A bit of OSR kool-aid I drank long ago and I now regurgitate regularly is the notion that old school D&D is more heavily focused on exploration, while recent editions of the game focus more on combat. I think I probably first picked this up from Grognardia, where James posted this wonderful little excerpt from the OSRIC rulebook:
OSRIC is a game of adventure, and the primary activity in adventures is exploration. Even though the rules for combat take up more space in this rulebook, play tends to focus more on exploration than combat. Whether the party is investigating an old ruined shrine, delving into an abandoned dwarfish mine, traversing an unknown wilderness, sailing uncharted waters, or venturing beyond the physical world into the planes of existence, exploration is central to adventure and thus to the game.
I think this struck a nerve for a lot of folks, myself included. It also explains a lot in the game for me – things like XP being more heavily based on treasure than killing monsters, and codified morale rules. This topic came up around the game table recently, and the group I’m playing with has been playing together literally for decades, so they’re well rooted in both old and new school. One interesting argument put forth by one of the players was that the primordial origins of D&D was in fact war games, games specifically entirely about combat. Combat, he argued, was baked into D&D’s DNA from the first, and has thus always been the primary focus of the game.
It is true that D&D grew up out of wargaming, heck the original printing refers the player to the war game Chainmail to adjudicate combat. One could argue that delegating such a large part of the mechanics of the game to another publication is perhaps itself evidence that it couldn’t be the primary focus, but we also know that Gygax never even used these rules in his own games (5th post here). It would seem that the inclusion of war game elements spoke more to the audience D&D was targeting, similar to the use of the wordy subtitle of the first printing: “Rules for Fantastic Medieval Wargames Campaigns Playable with Paper and Pencil and Miniature Figures.”
There’s a very nice discussion of this topic on rpg.stackexchange.com here, with this summary in the most highly voted answer:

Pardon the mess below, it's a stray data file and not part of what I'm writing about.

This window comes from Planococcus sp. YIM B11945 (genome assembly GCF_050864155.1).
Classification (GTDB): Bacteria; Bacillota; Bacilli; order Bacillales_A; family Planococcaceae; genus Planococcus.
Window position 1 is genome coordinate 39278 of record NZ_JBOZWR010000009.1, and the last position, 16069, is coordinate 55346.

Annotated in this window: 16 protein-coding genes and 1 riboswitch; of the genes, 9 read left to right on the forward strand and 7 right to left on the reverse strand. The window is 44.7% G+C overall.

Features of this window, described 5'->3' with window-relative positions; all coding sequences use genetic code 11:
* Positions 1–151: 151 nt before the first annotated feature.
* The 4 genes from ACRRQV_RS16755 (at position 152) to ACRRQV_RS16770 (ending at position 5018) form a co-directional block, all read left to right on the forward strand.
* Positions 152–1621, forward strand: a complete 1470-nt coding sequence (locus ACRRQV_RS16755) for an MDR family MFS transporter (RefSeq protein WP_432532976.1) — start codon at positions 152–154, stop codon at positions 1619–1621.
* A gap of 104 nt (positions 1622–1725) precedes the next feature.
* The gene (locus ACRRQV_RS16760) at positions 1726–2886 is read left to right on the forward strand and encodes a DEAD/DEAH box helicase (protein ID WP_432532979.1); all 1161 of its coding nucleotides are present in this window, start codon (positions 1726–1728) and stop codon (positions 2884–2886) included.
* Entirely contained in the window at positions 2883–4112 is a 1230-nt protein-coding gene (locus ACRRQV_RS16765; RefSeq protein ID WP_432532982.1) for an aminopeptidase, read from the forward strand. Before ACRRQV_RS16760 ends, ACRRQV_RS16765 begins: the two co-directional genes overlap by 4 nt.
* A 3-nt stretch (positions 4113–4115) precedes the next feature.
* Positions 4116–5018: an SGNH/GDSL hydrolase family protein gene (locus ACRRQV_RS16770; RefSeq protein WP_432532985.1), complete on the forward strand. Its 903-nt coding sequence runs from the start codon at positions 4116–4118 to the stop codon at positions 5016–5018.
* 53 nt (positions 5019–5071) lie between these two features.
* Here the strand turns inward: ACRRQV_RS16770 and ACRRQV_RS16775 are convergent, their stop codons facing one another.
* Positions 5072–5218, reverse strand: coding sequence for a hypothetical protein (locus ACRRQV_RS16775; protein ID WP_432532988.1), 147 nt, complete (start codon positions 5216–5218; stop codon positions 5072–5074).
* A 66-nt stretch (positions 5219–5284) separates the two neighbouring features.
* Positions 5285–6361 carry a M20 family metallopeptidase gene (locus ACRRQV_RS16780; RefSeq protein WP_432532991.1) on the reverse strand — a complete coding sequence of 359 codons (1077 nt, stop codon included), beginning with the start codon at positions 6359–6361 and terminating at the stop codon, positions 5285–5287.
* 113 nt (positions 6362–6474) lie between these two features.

…the history of D&D is inextricably linked with the history of RPGs as a concept, such that, in many ways, D&D can be seen as a “living fossil” of what the whole genre of “role-playing games” originally started from. If D&D today seems combat-heavy, it’s only because we’re looking at it from a modern perspective, and comparing it to the many other game systems which took the ideas pioneered by D&D and ran with them much faster and further than D&D itself ever did.
I like this concept of D&D being so linked to the history of RPGs in general that it’s difficult to pull apart the threads. I suspect given the evolutionary nature of D&D, that saying “design decision X was of primary concern” would simply never fly. Even the creators, were they still around to discuss it, might have trouble saying exactly what decisions were made when and why.
As we saw from Mearls’ posts, D&D means a lot of different things to a lot of different people, and I think this has been true since 1974. Trying to pull a single thread out as being “primary” seems perhaps foolish, and any arguments in one direction or the other will always have unintended overtones of “you’re playing it wrong.” Perhaps it is better to say, “My games of D&D focus on exploration over combat, and I use the following rules to emphasize this.”
One interesting footnote, the above quoted post on rpg.stackexchange.com includes this one tantalizing comment from just a few months ago:
Rob Kuntz is about to publish a book that will render this answer (perhaps) obsolete. I have the “teaser” of four essays that he put out, and will comment further once I’ve read his book.
Is this true? Gosh I hope it is. Where can I get this book?